UPDATE: Today (Tuesday) the FCC voted to pass the net neutrality regulations mentioned toward the bottom of this post. The rules include the provisions that wireless and traditional Internet be treated separately, and generally made everyone unhappy. However, expect a fight in Congress to either overturn the rules or strip the FCC of its authority in this sphere.
Behind closed doors, wireless providers are talking about a future that’s a net neutrality advocate’s worst nightmare.
Last week the tech companies Allot Communications and Openet, which provide products for large carriers like AT&T and Verizon, demonstrated new products in a web seminar, some details of which have leaked out. The PowerPoint slides detail a plan to monitor your online behavior and charge you for your use of certain applications. For example:
In the seventh slide of the … PowerPoint, a Vodafone user would be charged two cents per MB for using Facebook, three euros a month to use Skype and $0.50 monthly for a speed-limited version of YouTube. But traffic to Vodafone’s services would be free, allowing the mobile carrier to create video services that could undercut NetFlix on price. [Wired]
There may never have been this many people this excited about white space.
Today the commissioners of the Federal Communications Commission agreed to the rules that will allow unlicensed use of the empty space between TV channels (available now that TV has gone totally digital), and opens the door to super wi-fi networks whose reach could be measured in miles.
Unlike current Wi-Fi airwaves, whose reach can be measured in feet, the spectrum that would carry Super Wi-Fi would be able to travel for several miles because of that lower frequency. Through brick walls, even—something your Linksys really struggles with. [Gizmodo]
Yesterday, Google and Verizon posted their joint policy proposal for internet regulation. The proposal suggests a legislative framework for Congress regarding our current “open internet.” An open internet means all bits are treated the same: internet service providers process every internet content provider’s information at the same speed–YouTube or Hulu, Wikipedia or Britannica. Though the Google Verizon plan is titled “a joint policy proposal for an open Internet,” it leaves some internet neutrality champions concerned; the plan does not address wireless service regulation and allows exceptions to the open internet standard for special broadband services.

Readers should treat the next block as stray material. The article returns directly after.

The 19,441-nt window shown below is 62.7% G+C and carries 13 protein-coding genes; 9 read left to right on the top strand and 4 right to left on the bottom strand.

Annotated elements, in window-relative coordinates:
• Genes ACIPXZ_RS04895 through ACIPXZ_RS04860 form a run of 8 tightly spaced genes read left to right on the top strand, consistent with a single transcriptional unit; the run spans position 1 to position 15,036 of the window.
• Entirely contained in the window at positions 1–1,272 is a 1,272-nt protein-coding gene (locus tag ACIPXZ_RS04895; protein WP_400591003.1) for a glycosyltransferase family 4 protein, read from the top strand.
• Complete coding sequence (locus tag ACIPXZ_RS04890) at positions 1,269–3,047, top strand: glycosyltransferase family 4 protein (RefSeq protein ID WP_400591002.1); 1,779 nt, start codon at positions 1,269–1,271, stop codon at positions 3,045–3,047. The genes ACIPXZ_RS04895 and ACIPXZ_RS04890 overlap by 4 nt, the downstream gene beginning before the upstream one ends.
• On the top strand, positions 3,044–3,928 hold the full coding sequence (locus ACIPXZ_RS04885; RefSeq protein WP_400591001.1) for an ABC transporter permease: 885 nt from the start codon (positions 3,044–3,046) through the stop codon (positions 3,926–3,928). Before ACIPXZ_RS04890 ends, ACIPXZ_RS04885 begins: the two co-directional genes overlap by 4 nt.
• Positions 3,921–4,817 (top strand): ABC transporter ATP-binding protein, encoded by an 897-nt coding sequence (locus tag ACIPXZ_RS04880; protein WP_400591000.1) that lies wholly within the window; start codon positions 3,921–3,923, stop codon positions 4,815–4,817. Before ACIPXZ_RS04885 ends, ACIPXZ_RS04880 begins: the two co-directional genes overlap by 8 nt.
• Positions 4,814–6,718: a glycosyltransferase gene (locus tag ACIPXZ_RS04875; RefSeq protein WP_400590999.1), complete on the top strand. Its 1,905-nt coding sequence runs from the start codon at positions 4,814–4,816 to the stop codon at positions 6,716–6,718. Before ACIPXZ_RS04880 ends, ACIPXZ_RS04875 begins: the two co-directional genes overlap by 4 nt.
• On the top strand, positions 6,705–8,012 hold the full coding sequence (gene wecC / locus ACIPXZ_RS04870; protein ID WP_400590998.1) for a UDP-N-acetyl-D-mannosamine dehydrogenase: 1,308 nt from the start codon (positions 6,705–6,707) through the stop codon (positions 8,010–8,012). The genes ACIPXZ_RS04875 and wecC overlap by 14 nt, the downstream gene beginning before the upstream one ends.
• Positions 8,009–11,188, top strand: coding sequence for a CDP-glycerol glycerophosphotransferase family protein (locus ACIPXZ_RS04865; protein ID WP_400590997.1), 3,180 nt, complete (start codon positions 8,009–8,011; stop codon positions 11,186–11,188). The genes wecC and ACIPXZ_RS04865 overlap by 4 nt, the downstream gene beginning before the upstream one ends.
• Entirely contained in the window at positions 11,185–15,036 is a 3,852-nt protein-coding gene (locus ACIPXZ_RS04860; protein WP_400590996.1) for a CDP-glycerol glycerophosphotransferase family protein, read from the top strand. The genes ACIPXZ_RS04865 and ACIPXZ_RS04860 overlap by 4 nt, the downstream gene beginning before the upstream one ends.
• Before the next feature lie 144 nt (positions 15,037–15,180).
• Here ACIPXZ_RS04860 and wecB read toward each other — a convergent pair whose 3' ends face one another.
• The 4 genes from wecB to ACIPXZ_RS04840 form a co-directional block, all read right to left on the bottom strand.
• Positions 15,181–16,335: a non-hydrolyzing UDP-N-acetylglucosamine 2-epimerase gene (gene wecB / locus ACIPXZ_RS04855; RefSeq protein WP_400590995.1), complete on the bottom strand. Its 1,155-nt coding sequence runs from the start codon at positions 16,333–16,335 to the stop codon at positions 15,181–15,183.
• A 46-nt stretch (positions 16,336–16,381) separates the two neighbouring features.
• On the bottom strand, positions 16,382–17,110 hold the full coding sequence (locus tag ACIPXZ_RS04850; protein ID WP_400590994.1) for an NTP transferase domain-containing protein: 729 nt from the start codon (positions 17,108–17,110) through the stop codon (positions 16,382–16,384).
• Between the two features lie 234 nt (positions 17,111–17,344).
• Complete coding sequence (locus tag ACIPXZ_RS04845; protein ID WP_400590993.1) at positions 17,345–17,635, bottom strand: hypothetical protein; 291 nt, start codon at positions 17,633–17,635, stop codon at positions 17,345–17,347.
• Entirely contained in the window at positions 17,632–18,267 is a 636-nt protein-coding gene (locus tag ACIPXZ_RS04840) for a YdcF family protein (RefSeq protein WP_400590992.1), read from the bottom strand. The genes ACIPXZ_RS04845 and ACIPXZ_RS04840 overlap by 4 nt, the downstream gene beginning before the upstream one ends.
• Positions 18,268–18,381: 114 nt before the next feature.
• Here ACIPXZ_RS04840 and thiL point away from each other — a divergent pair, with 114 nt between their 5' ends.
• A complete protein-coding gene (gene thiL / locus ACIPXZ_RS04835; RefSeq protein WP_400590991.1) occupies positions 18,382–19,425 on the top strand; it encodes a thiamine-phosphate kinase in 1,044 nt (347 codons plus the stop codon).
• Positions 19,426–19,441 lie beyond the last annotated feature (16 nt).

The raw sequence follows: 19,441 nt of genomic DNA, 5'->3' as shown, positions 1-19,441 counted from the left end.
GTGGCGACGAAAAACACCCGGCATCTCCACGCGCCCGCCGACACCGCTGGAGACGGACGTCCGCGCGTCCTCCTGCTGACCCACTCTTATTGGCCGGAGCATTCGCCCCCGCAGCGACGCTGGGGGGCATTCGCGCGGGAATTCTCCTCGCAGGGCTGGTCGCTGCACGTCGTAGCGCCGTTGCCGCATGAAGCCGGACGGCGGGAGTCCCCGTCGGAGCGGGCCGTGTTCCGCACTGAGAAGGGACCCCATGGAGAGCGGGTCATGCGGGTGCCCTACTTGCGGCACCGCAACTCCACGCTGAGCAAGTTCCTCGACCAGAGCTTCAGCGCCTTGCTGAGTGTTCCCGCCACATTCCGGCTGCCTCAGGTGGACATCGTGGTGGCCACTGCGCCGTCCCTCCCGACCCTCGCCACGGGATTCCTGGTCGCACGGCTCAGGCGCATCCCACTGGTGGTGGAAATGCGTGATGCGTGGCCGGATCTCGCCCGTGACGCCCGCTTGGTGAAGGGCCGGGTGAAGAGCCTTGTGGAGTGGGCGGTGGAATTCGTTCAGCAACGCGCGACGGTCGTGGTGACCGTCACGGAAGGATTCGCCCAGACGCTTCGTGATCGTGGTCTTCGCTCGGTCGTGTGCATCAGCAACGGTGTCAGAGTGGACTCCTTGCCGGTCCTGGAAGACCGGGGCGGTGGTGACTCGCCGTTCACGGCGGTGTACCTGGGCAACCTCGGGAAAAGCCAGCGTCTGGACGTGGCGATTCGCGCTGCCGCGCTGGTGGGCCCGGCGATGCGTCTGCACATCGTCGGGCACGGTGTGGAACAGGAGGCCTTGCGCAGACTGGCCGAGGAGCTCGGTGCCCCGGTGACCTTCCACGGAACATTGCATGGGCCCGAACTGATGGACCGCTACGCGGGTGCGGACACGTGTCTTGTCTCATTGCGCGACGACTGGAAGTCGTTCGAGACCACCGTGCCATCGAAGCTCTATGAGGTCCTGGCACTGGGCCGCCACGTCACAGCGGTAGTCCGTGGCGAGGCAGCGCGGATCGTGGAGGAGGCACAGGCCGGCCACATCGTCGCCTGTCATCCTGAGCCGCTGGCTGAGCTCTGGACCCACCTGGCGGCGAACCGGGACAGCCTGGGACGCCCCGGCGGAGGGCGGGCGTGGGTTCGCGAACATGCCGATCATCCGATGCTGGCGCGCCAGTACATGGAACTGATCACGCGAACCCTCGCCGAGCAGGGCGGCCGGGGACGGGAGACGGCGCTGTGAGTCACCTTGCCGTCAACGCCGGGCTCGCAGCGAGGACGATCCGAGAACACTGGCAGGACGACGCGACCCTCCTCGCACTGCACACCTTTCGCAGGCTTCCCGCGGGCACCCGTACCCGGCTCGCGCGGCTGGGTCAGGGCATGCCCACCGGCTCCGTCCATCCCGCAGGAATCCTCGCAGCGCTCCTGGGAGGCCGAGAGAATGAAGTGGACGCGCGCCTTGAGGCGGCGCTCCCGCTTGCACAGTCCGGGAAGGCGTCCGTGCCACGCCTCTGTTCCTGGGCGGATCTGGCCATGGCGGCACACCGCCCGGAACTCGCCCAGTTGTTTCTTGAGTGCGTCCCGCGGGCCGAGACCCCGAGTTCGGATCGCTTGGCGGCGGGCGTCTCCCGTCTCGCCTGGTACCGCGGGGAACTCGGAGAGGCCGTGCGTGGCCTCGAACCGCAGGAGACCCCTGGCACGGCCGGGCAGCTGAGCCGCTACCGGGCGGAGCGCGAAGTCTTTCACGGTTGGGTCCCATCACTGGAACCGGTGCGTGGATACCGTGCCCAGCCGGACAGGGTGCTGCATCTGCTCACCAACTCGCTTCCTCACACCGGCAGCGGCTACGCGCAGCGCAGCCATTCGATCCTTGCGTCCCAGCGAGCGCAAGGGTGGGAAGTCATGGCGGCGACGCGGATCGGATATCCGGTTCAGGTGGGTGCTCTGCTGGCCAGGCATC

We’ll break down the possible implications of this move, but first, a briefing on the basics.
What is an example of an alternative to our open internet? Internet content providers could pay more to get their information to you more quickly–like paying for a plane ticket instead of taking the bus. Since October of 2009, Verizon and Google have issued a shared statement of principles, submitted a joint filing to the FCC, and published a joint op-ed on net neutrality. But after talks between the two companies, a New York Times article and others asked if Google–a self-proclaimed proponent of net neutrality–might pay Verizon to get information to users more quickly, thus ending our net neutral system.
In April, a federal appeals court ruled that the FCC–which can regulate interstate and international communications by radio, television, wire, satellite and cable–cannot regulate the way internet service providers conduct business. So instead the FCC, which has said it’s in favor of the current open internet, invited major internet players to a series of meetings to devise an agreement. But after weeks of private meetings, talks seem to be breaking down:
The F.C.C. in recent weeks has been trying to negotiate its own agreement in a series of private meetings with a group of big Internet service and content companies, including Google and Verizon, to ensure net neutrality. But the agency canceled a session scheduled for Thursday after the reports of the Google-Verizon talks. [An FCC spokesman] said in a statement that the effort “has been productive on several fronts, but has not generated a robust framework to preserve the openness and freedom of the Internet, one that drives innovation, investment, free speech and consumer choice.” [New York Times]